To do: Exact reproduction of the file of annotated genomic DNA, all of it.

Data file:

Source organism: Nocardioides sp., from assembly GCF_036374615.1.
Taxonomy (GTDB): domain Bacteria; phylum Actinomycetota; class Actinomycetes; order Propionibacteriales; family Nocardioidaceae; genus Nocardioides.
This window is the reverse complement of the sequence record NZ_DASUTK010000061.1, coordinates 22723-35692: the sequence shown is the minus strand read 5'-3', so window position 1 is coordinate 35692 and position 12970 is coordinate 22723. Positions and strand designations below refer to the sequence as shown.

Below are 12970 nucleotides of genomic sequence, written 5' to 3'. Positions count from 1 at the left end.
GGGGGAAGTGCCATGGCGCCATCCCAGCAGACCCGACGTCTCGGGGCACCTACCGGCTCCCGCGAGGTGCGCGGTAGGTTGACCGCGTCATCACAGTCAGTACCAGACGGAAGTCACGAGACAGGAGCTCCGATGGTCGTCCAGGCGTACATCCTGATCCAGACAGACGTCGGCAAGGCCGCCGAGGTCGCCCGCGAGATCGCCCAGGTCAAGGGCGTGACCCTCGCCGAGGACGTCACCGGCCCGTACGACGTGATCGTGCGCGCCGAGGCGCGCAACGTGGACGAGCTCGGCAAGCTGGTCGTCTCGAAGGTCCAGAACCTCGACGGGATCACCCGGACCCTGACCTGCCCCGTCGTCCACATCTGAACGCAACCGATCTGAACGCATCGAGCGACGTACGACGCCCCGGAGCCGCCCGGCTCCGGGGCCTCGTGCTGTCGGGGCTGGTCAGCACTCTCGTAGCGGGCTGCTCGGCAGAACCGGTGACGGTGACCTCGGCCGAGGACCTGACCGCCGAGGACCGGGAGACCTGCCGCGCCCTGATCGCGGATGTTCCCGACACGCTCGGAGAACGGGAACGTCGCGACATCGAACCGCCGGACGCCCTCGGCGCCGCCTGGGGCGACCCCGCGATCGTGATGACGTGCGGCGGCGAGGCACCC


Source organism: Nocardioides sp., from assembly GCF_036374615.1.
Taxonomy (GTDB): domain Bacteria; phylum Actinomycetota; class Actinomycetes; order Propionibacteriales; family Nocardioidaceae; genus Nocardioides.
This window is the reverse complement of the sequence record NZ_DASUTK010000061.1, coordinates 22723-35692: the sequence shown is the minus strand read 5'-3', so window position 1 is coordinate 35692 and position 12970 is coordinate 22723. Positions and strand designations below refer to the sequence as shown.

Below are 12970 nucleotides of genomic sequence, written 5' to 3'. Positions count from 1 at the left end.
GGGGGAAGTGCCATGGCGCCATCCCAGCAGACCCGACGTCTCGGGGCACCTACCGGCTCCCGCGAGGTGCGCGGTAGGTTGACCGCGTCATCACAGTCAGTACCAGACGGAAGTCACGAGACAGGAGCTCCGATGGTCGTCCAGGCGTACATCCTGATCCAGACAGACGTCGGCAAGGCCGCCGAGGTCGCCCGCGAGATCGCCCAGGTCAAGGGCGTGACCCTCGCCGAGGACGTCACCGGCCCGTACGACGTGATCGTGCGCGCCGAGGCGCGCAACGTGGACGAGCTCGGCAAGCTGGTCGTCTCGAAGGTCCAGAACCTCGACGGGATCACCCGGACCCTGACCTGCCCCGTCGTCCACATCTGAACGCAACCGATCTGAACGCATCGAGCGACGTACGACGCCCCGGAGCCGCCCGGCTCCGGGGCCTCGTGCTGTCGGGGCTGGTCAGCACTCTCGTAGCGGGCTGCTCGGCAGAACCGGTGACGGTGACCTCGGCCGAGGACCTGACCGCCGAGGACCGGGAGACCTGCCGCGCCCTGATCGCGGATGTTCCCGACACGCTCGGAGAACGGGAACGTCGCGACATCGAACCGCCGGACGCCCTCGGCGCCGCCTGGGGCGACCCCGCGATCGTGATGACGTGCGGCGGCGAGGCACCC